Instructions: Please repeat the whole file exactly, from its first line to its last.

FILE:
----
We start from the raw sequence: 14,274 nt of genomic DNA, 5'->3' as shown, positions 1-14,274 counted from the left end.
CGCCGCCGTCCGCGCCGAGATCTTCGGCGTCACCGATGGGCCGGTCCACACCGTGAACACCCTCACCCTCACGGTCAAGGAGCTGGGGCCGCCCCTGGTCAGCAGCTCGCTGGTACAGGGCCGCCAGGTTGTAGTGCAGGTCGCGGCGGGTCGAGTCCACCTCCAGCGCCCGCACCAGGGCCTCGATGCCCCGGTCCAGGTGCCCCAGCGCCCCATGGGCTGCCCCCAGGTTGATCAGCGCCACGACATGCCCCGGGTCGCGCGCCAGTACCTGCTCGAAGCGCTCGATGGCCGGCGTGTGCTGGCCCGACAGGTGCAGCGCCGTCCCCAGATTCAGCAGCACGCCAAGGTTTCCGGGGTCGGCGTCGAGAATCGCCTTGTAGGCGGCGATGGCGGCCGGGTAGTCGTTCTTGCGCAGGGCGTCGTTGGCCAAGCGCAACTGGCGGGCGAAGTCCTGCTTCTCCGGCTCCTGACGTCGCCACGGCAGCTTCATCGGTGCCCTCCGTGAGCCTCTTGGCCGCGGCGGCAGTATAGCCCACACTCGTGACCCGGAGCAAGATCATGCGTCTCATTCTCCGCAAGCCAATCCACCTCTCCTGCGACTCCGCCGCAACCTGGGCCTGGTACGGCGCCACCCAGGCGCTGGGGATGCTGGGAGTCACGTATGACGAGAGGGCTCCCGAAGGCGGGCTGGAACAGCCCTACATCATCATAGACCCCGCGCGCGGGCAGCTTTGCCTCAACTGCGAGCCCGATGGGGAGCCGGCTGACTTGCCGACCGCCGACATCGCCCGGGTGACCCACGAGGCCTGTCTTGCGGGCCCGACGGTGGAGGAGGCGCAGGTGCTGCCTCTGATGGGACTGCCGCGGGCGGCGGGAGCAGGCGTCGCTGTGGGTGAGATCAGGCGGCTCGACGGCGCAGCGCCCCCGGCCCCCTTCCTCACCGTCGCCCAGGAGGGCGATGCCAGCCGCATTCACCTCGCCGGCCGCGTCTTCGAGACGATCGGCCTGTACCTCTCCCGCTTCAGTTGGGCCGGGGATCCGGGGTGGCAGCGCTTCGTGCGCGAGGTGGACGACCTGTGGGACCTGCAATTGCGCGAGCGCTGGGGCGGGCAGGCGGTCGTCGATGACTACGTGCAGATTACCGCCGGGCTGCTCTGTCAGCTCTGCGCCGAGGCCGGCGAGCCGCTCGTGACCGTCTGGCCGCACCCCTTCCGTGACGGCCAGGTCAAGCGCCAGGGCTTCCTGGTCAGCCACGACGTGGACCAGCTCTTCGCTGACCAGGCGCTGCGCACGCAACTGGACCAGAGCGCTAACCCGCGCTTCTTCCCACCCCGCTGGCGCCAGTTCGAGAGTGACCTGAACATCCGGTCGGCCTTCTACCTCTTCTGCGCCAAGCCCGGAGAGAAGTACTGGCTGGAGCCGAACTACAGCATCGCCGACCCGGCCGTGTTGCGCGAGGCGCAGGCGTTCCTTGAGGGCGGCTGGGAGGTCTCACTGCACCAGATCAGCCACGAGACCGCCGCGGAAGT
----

We start from the raw sequence: 14,274 nt of genomic DNA, 5'->3' as shown, positions 1-14,274 counted from the left end.
CGCCGCCGTCCGCGCCGAGATCTTCGGCGTCACCGATGGGCCGGTCCACACCGTGAACACCCTCACCCTCACGGTCAAGGAGCTGGGGCCGCCCCTGGTCAGCAGCTCGCTGGTACAGGGCCGCCAGGTTGTAGTGCAGGTCGCGGCGGGTCGAGTCCACCTCCAGCGCCCGCACCAGGGCCTCGATGCCCCGGTCCAGGTGCCCCAGCGCCCCATGGGCTGCCCCCAGGTTGATCAGCGCCACGACATGCCCCGGGTCGCGCGCCAGTACCTGCTCGAAGCGCTCGATGGCCGGCGTGTGCTGGCCCGACAGGTGCAGCGCCGTCCCCAGATTCAGCAGCACGCCAAGGTTTCCGGGGTCGGCGTCGAGAATCGCCTTGTAGGCGGCGATGGCGGCCGGGTAGTCGTTCTTGCGCAGGGCGTCGTTGGCCAAGCGCAACTGGCGGGCGAAGTCCTGCTTCTCCGGCTCCTGACGTCGCCACGGCAGCTTCATCGGTGCCCTCCGTGAGCCTCTTGGCCGCGGCGGCAGTATAGCCCACACTCGTGACCCGGAGCAAGATCATGCGTCTCATTCTCCGCAAGCCAATCCACCTCTCCTGCGACTCCGCCGCAACCTGGGCCTGGTACGGCGCCACCCAGGCGCTGGGGATGCTGGGAGTCACGTATGACGAGAGGGCTCCCGAAGGCGGGCTGGAACAGCCCTACATCATCATAGACCCCGCGCGCGGGCAGCTTTGCCTCAACTGCGAGCCCGATGGGGAGCCGGCTGACTTGCCGACCGCCGACATCGCCCGGGTGACCCACGAGGCCTGTCTTGCGGGCCCGACGGTGGAGGAGGCGCAGGTGCTGCCTCTGATGGGACTGCCGCGGGCGGCGGGAGCAGGCGTCGCTGTGGGTGAGATCAGGCGGCTCGACGGCGCAGCGCCCCCGGCCCCCTTCCTCACCGTCGCCCAGGAGGGCGATGCCAGCCGCATTCACCTCGCCGGCCGCGTCTTCGAGACGATCGGCCTGTACCTCTCCCGCTTCAGTTGGGCCGGGGATCCGGGGTGGCAGCGCTTCGTGCGCGAGGTGGACGACCTGTGGGACCTGCAATTGCGCGAGCGCTGGGGCGGGCAGGCGGTCGTCGATGACTACGTGCAGATTACCGCCGGGCTGCTCTGTCAGCTCTGCGCCGAGGCCGGCGAGCCGCTCGTGACCGTCTGGCCGCACCCCTTCCGTGACGGCCAGGTCAAGCGCCAGGGCTTCCTGGTCAGCCACGACGTGGACCAGCTCTTCGCTGACCAGGCGCTGCGCACGCAACTGGACCAGAGCGCTAACCCGCGCTTCTTCCCACCCCGCTGGCGCCAGTTCGAGAGTGACCTGAACATCCGGTCGGCCTTCTACCTCTTCTGCGCCAAGCCCGGAGAGAAGTACTGGCTGGAGCCGAACTACAGCATCGCCGACCCGGCCGTGTTGCGCGAGGCGCAGGCGTTCCTTGAGGGCGGCTGGGAGGTCTCACTGCACCAGATCAGCCACGAGACCGCCGCGGAAGT